The president of the Guild of Students of the University of the West Indies, Damani Parris is trying to secure a meeting with the Minister of Education Ronald Jones to help avert a crisis for some Barbadians studying in Trinidad and Tobago.
Following reports that students at the Hugh Wooding Law School are being told they have to pay their full tuition fees even though assurances had been given that they would continue to receive Government assistance, Parris said he would be making representation on behalf of students.
He spoke about the situation facing students during the Barbados Labour Party-organised People’s Assembly last night in the Moot Court of the Faculty of Law at the Cave Hill Campus.
This followed a parent’s description of the situation in Trinidad as “not pretty”.
“Students have started with the understanding that their fees would have been paid, or the part of the fees, and I’m aware now of about three students who are already beginning to pack their bags because they just cannot afford to pay if the Government does not fulfill its obligation,” Henderson Griffith said.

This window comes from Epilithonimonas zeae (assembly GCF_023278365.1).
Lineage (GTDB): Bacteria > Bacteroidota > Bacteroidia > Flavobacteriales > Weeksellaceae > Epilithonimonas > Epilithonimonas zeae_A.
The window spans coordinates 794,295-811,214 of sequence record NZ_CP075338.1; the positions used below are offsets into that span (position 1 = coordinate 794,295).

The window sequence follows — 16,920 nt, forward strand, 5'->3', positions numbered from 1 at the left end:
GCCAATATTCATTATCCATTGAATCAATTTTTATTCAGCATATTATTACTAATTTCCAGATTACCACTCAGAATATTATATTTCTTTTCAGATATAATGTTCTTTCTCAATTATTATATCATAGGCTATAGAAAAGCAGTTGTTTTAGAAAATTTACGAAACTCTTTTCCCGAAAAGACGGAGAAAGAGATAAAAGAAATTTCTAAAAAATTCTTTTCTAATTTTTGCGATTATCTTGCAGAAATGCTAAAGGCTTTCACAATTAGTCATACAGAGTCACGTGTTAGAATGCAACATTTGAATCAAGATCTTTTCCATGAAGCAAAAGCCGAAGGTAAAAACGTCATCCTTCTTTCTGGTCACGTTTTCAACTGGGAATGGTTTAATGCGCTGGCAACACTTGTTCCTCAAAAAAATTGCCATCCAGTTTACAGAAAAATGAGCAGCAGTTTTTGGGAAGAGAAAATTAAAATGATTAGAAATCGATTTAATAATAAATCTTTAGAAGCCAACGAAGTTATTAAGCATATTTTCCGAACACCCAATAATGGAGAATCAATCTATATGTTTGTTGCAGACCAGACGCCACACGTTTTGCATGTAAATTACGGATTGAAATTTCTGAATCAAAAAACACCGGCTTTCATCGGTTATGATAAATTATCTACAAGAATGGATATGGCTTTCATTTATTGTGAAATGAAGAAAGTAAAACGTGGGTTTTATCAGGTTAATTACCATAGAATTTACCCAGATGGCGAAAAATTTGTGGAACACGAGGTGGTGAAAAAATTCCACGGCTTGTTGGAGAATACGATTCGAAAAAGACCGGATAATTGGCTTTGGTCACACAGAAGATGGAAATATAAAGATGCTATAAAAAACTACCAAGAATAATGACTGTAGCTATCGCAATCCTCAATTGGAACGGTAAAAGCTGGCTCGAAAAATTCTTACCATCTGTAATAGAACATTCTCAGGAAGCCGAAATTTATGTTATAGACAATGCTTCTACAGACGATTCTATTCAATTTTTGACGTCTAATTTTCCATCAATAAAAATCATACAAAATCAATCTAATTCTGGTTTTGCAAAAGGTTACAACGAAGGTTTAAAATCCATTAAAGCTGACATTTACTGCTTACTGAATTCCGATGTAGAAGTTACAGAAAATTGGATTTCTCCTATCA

In response, Parris confirmed the gloomy circumstances of the Barbadian students at the Hugh Wooding Law School which is one of two institutions where law students must complete a two-year certificate, the other being the Norman Manley Law School in Jamaica.
The guild president said that during previous meetings with Government representatives they were assured of the financial support for these students, but “now the uncertainty has settled in and persons are still not sure”.
“We can’t have a situation where things spiral out of control at all campuses and it surrounds the Barbadian students. There has to be some consistency if there is going to be a future in education in the country, and we simply cannot allow the entire system of the University of the West Indies to collapse because of the fact that we were not ready for the implementation of this policy,” he said, as he indicated he would seek another meeting with Jones.
Opposition spokesperson on education, Edmund Hinkson, noted that the Hugh Wooding Law School students were “completely astonished to be told [Wednesday] that they now have to find, as I understand it, about $5,000 for the first year at law school, $6,000 for the second year”.
The MP for St James North said this broadside to the students already in Trinidad and attending classes comes despite assurances by Jones that no eligible student will be unable to attend the UWI, and promises of Government’s guarantee of student loans.
Several efforts to reach Minister Jones have been unsuccessful.
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